What cat parent’s ears would not prick up at a headline like this “Facial Recognition Technology Helps Find Missing Pets” especially during ‘Chip Your Pet Month’.
I love to report on positive developments that will benefit cat owners and I was keen to investigate this new technological development. If something helps reunite missing cats with their worried families I believe we should all know about it, and how it can help us as cat lovers and cat parents.
In this post on pet-focused technology:
- I will introduce the facial recognition technology PiP, and
- explain what it is.
- I introduce the organisation adopting the technology in New Zealand,
- and describe what happens when you report a missing cat and PiP starts working.
* indicates a link or explanation at the bottom of the post for technical terms used or links.
Discovering What PiP Is
Like any cat lover, I wanted confirmation that this is a genuine tool that will help me, and cat owners like me, find a missing cat. Can a picture help strangers report a found pet and help it get home? I imagined the scene:
Your cat as ‘convict 99’ with their own mug shot, like our friend Katie from Glogirly?
Katie from Glogirly © IMAGE CREDIT
PiP technology is real. I was reassured to learn that there are no complicated applications or expensive fees involved for owners. The technology will assist everyone and the small one-off registration fee covers a cat for life.
Joining the facial technology revolution is as easy as taking a picture and registering your microchipped pet with the New Zealand Companion Animal Register – NZCAR*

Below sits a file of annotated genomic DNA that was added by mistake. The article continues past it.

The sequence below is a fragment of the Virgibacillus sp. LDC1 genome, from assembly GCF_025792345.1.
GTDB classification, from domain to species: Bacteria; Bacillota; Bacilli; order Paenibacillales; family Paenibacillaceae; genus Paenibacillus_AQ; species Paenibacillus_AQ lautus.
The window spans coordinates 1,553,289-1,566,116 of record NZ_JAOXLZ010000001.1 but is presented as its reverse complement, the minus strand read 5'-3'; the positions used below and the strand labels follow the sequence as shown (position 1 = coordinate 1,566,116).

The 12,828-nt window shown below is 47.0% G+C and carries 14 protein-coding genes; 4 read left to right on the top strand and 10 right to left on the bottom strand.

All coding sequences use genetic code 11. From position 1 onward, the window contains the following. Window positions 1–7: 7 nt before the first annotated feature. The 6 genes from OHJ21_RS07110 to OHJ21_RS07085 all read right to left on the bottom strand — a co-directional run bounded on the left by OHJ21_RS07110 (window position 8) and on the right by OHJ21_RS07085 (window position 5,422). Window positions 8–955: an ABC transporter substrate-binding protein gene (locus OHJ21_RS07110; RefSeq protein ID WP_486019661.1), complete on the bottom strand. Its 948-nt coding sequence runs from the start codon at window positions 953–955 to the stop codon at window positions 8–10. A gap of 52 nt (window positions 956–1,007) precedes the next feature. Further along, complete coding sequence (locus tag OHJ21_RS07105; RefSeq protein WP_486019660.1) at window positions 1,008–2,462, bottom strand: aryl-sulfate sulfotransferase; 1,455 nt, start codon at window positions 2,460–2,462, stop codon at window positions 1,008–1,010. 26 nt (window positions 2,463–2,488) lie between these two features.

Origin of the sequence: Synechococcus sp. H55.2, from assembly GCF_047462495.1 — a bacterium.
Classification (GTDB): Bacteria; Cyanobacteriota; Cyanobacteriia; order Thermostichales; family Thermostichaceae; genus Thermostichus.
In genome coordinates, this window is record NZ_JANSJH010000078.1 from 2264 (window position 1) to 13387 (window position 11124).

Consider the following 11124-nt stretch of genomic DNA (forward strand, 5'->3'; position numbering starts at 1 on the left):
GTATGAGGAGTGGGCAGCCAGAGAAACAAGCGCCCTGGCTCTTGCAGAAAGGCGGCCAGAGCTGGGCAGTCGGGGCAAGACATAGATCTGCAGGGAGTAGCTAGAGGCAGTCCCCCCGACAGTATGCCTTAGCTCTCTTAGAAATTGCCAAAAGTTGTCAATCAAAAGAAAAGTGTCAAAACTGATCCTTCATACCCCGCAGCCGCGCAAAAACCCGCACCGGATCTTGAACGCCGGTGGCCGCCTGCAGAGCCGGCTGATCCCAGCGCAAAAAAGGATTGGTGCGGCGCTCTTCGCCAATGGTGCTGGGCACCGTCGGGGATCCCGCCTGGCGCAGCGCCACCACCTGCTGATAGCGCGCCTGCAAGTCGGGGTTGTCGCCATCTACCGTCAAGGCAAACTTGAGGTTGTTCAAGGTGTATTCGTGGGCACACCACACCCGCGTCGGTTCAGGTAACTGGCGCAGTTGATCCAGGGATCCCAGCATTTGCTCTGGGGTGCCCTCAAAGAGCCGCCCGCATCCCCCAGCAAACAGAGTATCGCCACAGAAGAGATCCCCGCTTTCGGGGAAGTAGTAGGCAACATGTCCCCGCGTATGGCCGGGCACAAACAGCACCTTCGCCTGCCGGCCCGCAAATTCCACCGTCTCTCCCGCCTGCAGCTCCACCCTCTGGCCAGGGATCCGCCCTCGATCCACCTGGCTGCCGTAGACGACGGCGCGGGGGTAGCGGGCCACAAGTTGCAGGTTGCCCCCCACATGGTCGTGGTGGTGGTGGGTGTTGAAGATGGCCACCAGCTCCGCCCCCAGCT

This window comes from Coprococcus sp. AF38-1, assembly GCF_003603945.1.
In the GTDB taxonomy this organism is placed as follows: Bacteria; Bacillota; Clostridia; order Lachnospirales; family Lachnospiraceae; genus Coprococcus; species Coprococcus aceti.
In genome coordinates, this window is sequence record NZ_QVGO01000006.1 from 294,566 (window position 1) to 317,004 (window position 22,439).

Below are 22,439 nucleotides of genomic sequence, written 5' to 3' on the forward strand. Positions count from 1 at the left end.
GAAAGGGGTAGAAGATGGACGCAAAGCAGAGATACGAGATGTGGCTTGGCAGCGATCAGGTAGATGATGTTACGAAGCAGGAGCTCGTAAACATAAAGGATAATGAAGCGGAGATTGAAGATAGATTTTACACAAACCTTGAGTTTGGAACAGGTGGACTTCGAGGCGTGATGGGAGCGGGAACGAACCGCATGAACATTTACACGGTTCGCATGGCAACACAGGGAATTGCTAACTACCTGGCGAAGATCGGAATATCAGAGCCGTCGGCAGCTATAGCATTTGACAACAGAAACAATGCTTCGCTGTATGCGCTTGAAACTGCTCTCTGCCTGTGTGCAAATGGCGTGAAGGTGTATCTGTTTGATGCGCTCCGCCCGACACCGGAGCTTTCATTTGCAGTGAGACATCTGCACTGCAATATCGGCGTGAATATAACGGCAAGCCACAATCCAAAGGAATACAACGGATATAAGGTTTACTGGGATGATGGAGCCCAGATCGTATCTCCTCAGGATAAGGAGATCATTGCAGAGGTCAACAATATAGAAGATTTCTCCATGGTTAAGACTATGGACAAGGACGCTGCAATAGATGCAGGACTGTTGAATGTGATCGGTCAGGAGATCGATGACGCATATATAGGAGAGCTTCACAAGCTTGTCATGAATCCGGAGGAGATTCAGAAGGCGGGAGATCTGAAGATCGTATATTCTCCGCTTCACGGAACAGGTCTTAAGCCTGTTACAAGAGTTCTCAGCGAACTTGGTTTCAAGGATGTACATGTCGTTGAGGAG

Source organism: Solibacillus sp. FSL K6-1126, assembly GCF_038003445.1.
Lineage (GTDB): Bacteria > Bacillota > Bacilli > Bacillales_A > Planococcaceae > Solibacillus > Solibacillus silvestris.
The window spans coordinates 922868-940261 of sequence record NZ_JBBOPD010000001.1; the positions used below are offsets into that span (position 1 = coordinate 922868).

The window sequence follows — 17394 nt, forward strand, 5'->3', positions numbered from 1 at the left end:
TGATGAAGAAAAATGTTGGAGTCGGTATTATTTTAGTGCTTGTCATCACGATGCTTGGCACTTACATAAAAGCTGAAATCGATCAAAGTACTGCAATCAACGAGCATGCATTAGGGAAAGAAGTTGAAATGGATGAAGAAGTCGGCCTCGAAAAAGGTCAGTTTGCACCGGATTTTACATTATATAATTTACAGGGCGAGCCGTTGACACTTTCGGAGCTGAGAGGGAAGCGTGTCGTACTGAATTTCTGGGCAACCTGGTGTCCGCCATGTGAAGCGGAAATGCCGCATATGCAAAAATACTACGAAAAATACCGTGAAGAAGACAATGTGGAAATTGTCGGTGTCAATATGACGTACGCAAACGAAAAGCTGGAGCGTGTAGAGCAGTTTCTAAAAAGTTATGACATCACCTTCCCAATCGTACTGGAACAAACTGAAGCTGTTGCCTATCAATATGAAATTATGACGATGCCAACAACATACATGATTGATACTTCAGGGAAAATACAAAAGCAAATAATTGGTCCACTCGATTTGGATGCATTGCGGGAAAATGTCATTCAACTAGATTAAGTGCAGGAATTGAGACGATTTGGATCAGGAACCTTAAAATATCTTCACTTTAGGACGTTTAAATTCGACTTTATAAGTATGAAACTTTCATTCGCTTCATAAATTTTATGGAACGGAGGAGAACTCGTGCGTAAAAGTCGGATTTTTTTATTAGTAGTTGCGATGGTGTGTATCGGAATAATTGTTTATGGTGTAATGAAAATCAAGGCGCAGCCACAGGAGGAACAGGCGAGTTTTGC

For our international readers let me take a moment to introduce NZCAR. It is their forward thinking that has accelerated the introduction of PiP technology in this country.
In 2007 NZCAR realised that New Zealand needed its own country database for ‘microchipped companion animal repatriation’. Before this, the data was held in off-shore in Australia. NZCAR set about establishing a missing pets partnership with New Zealand’s major pet organisations.
- New Zealand Companion Animal Council Inc. (NZCAC)
- New Zealand Veterinary Association Inc. (NZVA)
- New Zealand Cat Fancy Inc. (NZCF)
- The Royal New Zealand Society for the Prevention of Cruelty to Animals Inc (SPCA)
- NZVA Companion Animal Society (NZVA CAS)
- New Zealand Kennel Club (NZKC)
Profits from the established database go to a dedicated Trust and representatives from each organisation meet regularly to oversee the fund’s management.
NZCAR works with 98% of vets and rescues and the microchip registration fee is a one-off charge for the life of your cat. There are no annual costs or worse, extra fees when your cat is missing. The registration fee makes you a ‘registered user’ and you have access to all the help NZCAR can give. Over 600,000 animals are currently registered on the New Zealand Companion Animal Register.
PiP Facial Recognition in New Zealand
PiP Facial Recognition is the latest pet recovery breakthrough rolled out by NZCAR. It is cutting-edge technology at the service of cat owners and other ‘chipped pets. The technology can also be accessed through the new NZCAR linked website LostPet.co.nz.